Each week, students in fourth grade are responsible for teaching their classmates about one current event relevant to their lives and the world around them. A few months ago, one fourth grade student taught the class about Super Tuesday, a turning point for this year’s primary election. Many articles interest the students and provoke interesting conversations, but this specific World News caused every student in the room to raise their hand to share their opinions and questions. This interest fueled an ongoing conversation in fourth grade to further understand and unpack what they have learned from their parents and the media about the primary election candidates.
The students were shocked to hear that only ⅓ of eligible voters actually vote and decided that we needed to choose our own ISTP presidential candidate! To learn more about each of the presidential hopefuls, the students were split into five groups, with each group acting as campaign managers for their candidate. One of the challenging parts of this assignment was for each of the children to be impartial managers and create a strong and persuasive campaign for their politician, regardless of their like/dislike for him/her. Then each student had to prepare materials including buttons, posters, and advertisements to get other students to vote for their politician as the ISTP presidential candidate.
Meanwhile, in fifth grade, the students were also having weekly discussions about the primary elections while learning all about the three branches of government and the election process. The fifth graders were as curious about the elections as the fourth graders, and each week they were thrilled to discuss the weekly update on the elections. It is particularly meaningful for them since they have been learning so much about how the U.S. Government works, including the responsibilities of the Three Branches of Government and the system of checks and balances.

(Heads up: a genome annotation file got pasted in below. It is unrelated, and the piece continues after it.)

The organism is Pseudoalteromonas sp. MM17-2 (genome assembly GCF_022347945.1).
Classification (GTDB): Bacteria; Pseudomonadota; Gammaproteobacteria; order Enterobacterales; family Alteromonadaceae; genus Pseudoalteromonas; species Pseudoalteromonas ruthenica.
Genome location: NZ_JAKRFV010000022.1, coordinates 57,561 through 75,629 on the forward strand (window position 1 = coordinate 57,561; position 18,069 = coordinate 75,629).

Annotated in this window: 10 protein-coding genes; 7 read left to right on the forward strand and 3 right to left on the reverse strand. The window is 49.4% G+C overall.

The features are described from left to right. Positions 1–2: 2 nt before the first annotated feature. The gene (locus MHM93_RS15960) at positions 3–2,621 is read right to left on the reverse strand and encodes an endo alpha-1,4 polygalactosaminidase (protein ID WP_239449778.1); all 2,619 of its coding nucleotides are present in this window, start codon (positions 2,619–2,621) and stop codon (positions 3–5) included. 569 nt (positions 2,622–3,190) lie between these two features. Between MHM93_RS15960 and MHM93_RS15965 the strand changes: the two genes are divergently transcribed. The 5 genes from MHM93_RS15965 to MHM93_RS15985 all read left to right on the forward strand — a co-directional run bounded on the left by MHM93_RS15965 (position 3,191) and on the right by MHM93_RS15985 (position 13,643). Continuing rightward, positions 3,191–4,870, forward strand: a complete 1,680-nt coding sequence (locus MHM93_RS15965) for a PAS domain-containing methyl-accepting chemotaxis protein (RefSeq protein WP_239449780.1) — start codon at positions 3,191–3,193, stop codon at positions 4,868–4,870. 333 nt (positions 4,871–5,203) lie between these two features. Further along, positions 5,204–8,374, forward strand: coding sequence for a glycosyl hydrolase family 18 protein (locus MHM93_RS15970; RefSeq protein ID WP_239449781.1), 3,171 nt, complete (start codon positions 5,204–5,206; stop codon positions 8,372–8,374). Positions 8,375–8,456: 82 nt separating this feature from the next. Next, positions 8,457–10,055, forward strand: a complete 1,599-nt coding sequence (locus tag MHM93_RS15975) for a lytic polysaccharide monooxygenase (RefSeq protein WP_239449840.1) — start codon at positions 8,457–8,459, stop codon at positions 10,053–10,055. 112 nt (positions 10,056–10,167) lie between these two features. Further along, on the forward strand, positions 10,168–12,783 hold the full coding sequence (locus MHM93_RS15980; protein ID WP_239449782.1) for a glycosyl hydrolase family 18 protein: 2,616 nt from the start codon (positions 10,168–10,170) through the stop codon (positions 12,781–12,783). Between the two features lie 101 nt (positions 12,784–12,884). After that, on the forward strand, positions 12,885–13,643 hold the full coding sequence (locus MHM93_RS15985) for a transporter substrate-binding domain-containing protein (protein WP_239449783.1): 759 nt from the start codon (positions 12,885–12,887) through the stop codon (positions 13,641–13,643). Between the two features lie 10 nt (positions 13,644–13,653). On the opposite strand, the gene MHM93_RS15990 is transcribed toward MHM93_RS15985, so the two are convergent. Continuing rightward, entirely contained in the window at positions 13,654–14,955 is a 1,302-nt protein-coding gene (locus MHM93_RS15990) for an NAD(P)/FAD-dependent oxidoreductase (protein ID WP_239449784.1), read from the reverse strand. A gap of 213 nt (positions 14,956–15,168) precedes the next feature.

Thanks to the great interest in both fourth and fifth grade, Ms. Rebecka and Ms. Erin decided to do a collaborative project between the two grades. The students spent weeks preparing to present to the other grade. The fourth graders worked as campaign managers, learning all they could about their candidate, and the fifth graders worked in small groups to create iMovies to explain the Three Branches of Government, Political Parties, the election process (including primaries and caucuses as well as the Electoral College), and the requirements to become President of the United States. After all of their hard work, the fourth and fifth graders met to present their work to one of the other classes.
This collaborative project culminated in a Mock Primary Election. Before voting, we discussed how this wasn’t exactly like a really primary election because all five candidates were on our ballot, whether Democrat or Republican. In addition, we talked about how voting is both a privilege and a responsibility. Finally, all of the fourth and fifth graders voted. Bernie Sanders was the winner of our Mock Primary with 44% of the vote, and Hillary Clinton was close behind with 37%. It was evident that the students enjoyed working on this project, and their effort was apparent in their presentations. Hopefully, the memory of this project will encourage them to be active and informed voters in the future.